Minimum Technical Standards
The University of the Incarnate Word School of Osteopathic Medicine (UIWSOM) is committed to training future doctors of osteopathic medicine who are prepared to participate in the continuum of medical training. All candidates therefore must meet the technical standards required for providing diverse activities necessary for patient care, with consideration of the patient and interprofessional health care team member safety, welfare, and well-being.
Minimum Technical Standards
The Technical Standards encompass a spectrum of physical and mental activities and skills that all candidates and students must possess with or with out reasonable accommodation for performing on practice partners such as standardized patients or classmates as well as patients in a clinical setting. Candidates and students must also be able to perform these abilities and skills in a reasonably independent manner. Activities and skills include the following categories:
- Sensory (visual, hearing, tactile)
- Behavioral and Social
a) Visual: Candidates and students must have sufficient visual capabilities for the purposes of observation. Observation includes the ability to visualize educational demonstrations and laboratory activities related to basic sciences and clinical activities. Visual acuity includes but is not limited to the ability to observe a partner and patient at varying distances, being able to interpret diagnostic reports such as electrocardiograms and x-rays, and perform tasks in setting that may have visual distractions, such as crowds. Observation includes non-verbal communication and is enhanced by the functional use of the sense of smell.
b) Hearing: Candidates and students must have sufficient auditory ability to monitor and assess partners and patients for the purposes of acquiring necessary health information and working as a team in educational and health care settings. Auditory acuity includes skills such as auscultation, listening to monitors, and responding to verbal calls for assistance in urgent health care situations. Candidates are expected to be able to perform skills in environments with a certain degree of background noise.
c) Tactile: Candidates and students must have sufficient tactile sensory and proprioceptive abilities for the purposes of both gathering data in physical examinations and for practicing and performing medical procedures safely. Tactile acuity includes clinical skills such as palpation and percussion.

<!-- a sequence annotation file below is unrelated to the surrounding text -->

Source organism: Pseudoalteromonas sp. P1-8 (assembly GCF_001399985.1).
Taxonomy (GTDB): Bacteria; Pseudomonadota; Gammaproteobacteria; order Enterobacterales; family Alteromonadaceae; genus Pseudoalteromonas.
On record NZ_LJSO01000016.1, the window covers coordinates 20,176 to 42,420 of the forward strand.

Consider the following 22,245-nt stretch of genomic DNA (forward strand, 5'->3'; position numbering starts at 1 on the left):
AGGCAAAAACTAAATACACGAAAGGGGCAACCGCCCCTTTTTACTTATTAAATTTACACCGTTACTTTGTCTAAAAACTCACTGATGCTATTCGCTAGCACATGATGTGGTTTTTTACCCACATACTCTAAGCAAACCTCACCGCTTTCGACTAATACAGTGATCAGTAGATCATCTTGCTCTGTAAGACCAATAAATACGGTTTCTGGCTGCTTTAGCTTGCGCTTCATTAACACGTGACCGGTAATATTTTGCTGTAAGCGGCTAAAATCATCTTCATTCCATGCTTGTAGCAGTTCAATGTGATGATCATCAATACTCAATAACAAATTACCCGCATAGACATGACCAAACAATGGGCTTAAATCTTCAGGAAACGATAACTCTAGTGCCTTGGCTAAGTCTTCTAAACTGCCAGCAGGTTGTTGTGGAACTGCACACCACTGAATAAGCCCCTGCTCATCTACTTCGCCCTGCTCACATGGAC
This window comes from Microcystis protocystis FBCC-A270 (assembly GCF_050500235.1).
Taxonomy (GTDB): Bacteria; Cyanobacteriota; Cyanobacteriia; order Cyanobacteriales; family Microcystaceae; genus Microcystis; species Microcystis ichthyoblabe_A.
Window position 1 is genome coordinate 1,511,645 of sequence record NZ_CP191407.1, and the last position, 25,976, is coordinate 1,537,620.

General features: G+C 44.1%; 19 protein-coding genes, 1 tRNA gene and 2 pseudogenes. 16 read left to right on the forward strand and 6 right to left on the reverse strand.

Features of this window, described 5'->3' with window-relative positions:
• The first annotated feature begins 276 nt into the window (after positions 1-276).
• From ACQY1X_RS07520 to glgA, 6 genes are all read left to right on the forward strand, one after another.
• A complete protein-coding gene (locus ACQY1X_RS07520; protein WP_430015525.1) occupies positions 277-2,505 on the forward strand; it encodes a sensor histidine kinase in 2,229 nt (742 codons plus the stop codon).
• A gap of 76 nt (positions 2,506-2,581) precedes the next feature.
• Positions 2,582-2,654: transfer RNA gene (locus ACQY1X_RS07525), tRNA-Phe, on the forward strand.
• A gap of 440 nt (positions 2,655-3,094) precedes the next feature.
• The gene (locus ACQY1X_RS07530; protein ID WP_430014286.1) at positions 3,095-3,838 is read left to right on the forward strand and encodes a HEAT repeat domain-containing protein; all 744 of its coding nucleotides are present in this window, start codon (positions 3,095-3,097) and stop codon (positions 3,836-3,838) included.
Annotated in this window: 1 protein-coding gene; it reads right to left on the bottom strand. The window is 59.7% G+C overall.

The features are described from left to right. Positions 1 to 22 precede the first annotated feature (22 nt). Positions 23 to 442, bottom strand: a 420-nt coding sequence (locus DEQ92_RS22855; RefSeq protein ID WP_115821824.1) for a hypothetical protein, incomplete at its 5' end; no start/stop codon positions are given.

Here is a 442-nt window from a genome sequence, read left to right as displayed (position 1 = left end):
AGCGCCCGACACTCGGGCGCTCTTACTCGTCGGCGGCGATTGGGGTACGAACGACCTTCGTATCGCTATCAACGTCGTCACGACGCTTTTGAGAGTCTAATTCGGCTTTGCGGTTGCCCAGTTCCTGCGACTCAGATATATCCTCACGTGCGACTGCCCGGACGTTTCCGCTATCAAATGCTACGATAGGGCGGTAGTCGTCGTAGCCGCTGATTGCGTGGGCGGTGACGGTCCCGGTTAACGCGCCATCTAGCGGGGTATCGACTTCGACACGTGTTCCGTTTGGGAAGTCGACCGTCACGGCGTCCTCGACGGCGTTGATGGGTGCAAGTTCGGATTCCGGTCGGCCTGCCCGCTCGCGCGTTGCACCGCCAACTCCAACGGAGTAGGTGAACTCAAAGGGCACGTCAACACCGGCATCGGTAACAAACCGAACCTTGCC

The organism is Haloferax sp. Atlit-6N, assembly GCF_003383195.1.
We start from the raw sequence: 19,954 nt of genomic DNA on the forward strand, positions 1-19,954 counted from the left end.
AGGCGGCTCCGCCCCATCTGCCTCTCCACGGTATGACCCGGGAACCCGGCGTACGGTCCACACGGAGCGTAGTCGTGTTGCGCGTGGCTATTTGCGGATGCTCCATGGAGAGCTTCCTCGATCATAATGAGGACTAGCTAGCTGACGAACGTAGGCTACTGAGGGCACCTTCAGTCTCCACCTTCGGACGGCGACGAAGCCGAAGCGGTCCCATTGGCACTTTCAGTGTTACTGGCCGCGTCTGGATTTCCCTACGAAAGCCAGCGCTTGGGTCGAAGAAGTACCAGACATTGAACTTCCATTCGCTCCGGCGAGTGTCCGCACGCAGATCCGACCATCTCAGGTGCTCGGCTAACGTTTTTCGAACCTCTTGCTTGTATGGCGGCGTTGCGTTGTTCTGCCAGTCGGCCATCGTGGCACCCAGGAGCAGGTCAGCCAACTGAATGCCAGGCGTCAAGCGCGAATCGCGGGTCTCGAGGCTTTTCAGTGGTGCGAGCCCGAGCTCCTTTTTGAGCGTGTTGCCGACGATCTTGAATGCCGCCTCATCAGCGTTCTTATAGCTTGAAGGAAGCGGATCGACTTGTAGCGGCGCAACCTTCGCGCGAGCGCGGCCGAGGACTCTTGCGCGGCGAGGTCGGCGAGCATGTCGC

Candidates and students should have sufficient motor function to coordinate both gross and fine motor movements, maintain equilibrium, and have the functional use of the senses of touch and vision in an educational and clinical setting. This includes sufficient postural control and eye-hand coordination to perform clinical skills and tasks. Candidates and students should be able to execute motor movements reasonably required to provide general and emergency care to patients. This includes being able to safely and independently lift 20 pounds and work with a health care team in lifting patients. Other activities which require sufficient motor activities include, but are not limited to: cardiopulmonary resuscitation, administration of intravenous medication, the application of pressure to stop bleeding, the opening of obstructed airways, the suturing of wounds, the performance of obstetrical maneuvers and performance of osteopathic manipulative techniques. Such actions require coordination of both gross and fine muscular movements, equilibrium and functional use of the senses of touch and vision.
Candidates and students should be able to communicate effectively, efficiently and in a sensitive manner both verbally and non-verbally in order to interact with all members in both educational and clinical settings. Verbal communication includes speaking, reading and writing. English is the primary language used for all educational activities, including classroom and clinical settings. Candidates and students must be able to communicate verbally, in writing, and by reading in English. Non-verbal communication includes those perceived behaviors, movements, postures and other physical characteristics that are interpreted as well as performed by the candidate and student.
Candidates and students must be able to conceptualize, integrate and qualitatively analyze information derived empirically and rationally. This includes abilities to reason, calculate, analyze, measure and synthesize information in a variety of settings, including those that may be urgent with increased transient stress and distractions. Candidates and students must comprehend three-dimensional relationships, and understand spatial relationships of structures, including anatomical structures.
Behavioral and Social
Candidates and students must possess the emotional health required for full utilization of their intellectual abilities that include the exercise good judgment, prompt completion of all educational and clinical responsibilities, and the development of mature, sensitive and effective professional relationships with patients. Candidates and students must be able to tolerate mentally and physically taxing workloads and adapt to changing environments, display flexibility and learn to function in the face of uncertainties inherent in the clinical problems of many patients. Compassion, integrity, concern for others, interpersonal skills, interest and motivation are all personal qualities that will be assessed during the admissions and educational processes.